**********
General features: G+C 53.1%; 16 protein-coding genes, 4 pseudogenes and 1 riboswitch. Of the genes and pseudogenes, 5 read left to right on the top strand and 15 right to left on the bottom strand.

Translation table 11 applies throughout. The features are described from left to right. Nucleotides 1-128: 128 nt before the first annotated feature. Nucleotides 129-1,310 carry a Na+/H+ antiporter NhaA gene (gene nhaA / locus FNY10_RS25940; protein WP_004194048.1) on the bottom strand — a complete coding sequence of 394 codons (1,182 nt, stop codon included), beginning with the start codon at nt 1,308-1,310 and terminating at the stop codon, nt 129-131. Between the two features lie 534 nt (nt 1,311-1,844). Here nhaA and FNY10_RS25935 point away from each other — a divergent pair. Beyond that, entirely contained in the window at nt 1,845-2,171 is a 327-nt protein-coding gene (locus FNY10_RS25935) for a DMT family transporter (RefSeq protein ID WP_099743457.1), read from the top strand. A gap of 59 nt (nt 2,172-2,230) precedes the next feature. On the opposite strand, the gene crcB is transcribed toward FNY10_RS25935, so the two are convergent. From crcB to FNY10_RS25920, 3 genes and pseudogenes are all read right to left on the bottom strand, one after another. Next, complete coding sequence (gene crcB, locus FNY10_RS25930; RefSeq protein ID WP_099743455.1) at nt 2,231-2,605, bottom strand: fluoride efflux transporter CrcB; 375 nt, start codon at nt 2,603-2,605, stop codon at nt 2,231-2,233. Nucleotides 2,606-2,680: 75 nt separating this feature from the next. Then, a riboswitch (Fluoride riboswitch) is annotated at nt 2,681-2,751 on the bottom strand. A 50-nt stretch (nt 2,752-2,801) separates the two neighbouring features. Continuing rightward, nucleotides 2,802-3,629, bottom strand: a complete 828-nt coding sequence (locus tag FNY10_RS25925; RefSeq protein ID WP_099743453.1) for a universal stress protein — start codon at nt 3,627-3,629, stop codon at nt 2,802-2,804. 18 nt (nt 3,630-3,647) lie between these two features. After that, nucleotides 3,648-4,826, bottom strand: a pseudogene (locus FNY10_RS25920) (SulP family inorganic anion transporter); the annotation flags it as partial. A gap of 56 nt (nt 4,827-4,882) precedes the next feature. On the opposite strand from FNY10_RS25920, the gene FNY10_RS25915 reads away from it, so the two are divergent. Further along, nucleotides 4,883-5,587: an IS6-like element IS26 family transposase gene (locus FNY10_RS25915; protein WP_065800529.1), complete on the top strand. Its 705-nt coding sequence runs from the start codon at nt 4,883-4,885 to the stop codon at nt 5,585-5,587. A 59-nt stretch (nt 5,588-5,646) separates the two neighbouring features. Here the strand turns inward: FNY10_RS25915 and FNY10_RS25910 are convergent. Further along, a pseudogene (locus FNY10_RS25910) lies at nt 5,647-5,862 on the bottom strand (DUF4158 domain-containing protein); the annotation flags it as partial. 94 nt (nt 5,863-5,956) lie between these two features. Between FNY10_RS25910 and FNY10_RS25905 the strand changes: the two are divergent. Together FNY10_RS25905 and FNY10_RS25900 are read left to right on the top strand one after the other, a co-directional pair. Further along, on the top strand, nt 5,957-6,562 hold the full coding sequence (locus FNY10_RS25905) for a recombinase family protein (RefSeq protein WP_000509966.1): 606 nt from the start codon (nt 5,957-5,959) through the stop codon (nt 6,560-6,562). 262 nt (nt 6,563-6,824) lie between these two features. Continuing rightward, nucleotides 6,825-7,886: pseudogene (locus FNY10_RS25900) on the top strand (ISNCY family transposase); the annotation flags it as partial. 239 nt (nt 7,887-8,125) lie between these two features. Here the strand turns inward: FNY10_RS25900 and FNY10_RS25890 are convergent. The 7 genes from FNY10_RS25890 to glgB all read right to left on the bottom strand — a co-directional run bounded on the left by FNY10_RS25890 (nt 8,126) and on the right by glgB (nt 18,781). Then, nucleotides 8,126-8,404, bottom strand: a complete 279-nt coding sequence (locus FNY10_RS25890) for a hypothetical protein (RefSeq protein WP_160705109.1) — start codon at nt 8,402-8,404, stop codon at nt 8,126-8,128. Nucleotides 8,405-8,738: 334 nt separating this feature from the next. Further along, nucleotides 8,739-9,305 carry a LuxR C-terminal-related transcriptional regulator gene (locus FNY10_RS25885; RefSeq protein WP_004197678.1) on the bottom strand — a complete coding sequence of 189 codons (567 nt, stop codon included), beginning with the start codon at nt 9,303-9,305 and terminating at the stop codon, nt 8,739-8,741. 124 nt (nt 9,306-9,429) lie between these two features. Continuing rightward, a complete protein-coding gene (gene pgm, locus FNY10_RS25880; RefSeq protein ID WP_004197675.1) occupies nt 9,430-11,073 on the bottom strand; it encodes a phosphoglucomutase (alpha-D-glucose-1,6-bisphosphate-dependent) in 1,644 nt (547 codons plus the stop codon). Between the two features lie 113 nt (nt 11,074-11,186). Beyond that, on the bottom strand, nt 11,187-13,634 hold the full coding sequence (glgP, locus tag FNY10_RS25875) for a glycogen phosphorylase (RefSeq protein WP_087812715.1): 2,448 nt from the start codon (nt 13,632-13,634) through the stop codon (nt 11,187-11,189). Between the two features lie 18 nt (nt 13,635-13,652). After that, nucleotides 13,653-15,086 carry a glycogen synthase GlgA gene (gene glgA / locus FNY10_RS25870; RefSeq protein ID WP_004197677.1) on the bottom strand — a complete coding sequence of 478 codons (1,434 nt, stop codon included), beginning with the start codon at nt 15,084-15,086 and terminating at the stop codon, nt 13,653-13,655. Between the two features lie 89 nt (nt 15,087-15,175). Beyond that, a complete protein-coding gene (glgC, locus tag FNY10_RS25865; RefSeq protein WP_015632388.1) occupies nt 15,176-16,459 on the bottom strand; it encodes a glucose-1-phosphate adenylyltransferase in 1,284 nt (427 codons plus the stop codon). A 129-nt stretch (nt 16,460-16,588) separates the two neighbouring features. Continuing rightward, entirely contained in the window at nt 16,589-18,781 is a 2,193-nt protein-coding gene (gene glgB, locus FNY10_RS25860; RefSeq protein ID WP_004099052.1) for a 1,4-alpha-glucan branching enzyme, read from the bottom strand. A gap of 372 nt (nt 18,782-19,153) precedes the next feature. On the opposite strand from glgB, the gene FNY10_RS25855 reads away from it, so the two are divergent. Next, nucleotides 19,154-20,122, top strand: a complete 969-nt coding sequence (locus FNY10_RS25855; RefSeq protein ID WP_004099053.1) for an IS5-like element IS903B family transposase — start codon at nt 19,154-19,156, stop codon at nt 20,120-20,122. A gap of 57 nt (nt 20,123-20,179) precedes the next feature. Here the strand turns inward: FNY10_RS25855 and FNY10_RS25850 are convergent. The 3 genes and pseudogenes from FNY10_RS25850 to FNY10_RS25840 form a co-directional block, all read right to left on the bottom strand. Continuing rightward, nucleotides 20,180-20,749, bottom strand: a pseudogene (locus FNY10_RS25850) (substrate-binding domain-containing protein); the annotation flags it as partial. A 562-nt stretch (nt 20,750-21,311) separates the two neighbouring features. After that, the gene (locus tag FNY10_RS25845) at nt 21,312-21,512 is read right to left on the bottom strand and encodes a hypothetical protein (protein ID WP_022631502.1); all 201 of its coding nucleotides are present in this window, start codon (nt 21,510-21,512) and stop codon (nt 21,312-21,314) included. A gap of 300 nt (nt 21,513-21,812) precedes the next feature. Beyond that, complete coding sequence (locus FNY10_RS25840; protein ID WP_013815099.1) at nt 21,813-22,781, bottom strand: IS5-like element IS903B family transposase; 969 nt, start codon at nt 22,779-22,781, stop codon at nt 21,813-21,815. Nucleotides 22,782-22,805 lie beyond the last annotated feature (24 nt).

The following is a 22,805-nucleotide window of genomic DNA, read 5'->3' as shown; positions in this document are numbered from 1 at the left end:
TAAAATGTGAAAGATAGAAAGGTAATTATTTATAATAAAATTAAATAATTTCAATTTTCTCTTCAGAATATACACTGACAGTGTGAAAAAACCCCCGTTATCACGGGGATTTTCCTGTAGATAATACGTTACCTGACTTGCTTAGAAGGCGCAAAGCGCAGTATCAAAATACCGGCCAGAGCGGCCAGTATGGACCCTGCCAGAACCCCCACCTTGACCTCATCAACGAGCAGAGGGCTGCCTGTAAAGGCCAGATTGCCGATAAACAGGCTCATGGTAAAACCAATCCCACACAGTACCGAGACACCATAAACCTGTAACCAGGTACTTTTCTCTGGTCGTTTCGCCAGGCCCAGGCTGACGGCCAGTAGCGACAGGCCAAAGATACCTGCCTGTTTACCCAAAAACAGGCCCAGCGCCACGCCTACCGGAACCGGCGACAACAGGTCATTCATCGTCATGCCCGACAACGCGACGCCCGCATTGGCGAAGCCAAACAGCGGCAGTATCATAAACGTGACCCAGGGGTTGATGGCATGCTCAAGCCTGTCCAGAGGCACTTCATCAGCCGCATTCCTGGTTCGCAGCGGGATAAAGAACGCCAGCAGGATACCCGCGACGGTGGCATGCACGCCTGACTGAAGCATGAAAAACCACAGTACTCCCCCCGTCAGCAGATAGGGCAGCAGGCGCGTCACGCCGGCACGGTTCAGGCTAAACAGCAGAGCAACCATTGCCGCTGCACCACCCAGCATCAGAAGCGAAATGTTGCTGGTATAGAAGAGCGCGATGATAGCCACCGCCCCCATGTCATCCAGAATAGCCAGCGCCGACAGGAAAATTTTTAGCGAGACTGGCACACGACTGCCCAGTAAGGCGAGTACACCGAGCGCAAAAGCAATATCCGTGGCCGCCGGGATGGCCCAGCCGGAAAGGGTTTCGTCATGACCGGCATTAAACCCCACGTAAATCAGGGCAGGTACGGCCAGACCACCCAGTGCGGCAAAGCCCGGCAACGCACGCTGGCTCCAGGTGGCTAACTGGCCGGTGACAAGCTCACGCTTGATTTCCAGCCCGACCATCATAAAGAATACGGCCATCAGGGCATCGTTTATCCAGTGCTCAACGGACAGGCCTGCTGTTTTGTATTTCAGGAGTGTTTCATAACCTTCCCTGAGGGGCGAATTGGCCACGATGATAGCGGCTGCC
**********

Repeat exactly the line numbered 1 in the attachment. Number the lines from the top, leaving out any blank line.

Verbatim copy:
General features: G+C 53.1%; 16 protein-coding genes, 4 pseudogenes and 1 riboswitch. Of the genes and pseudogenes, 5 read left to right on the top strand and 15 right to left on the bottom strand.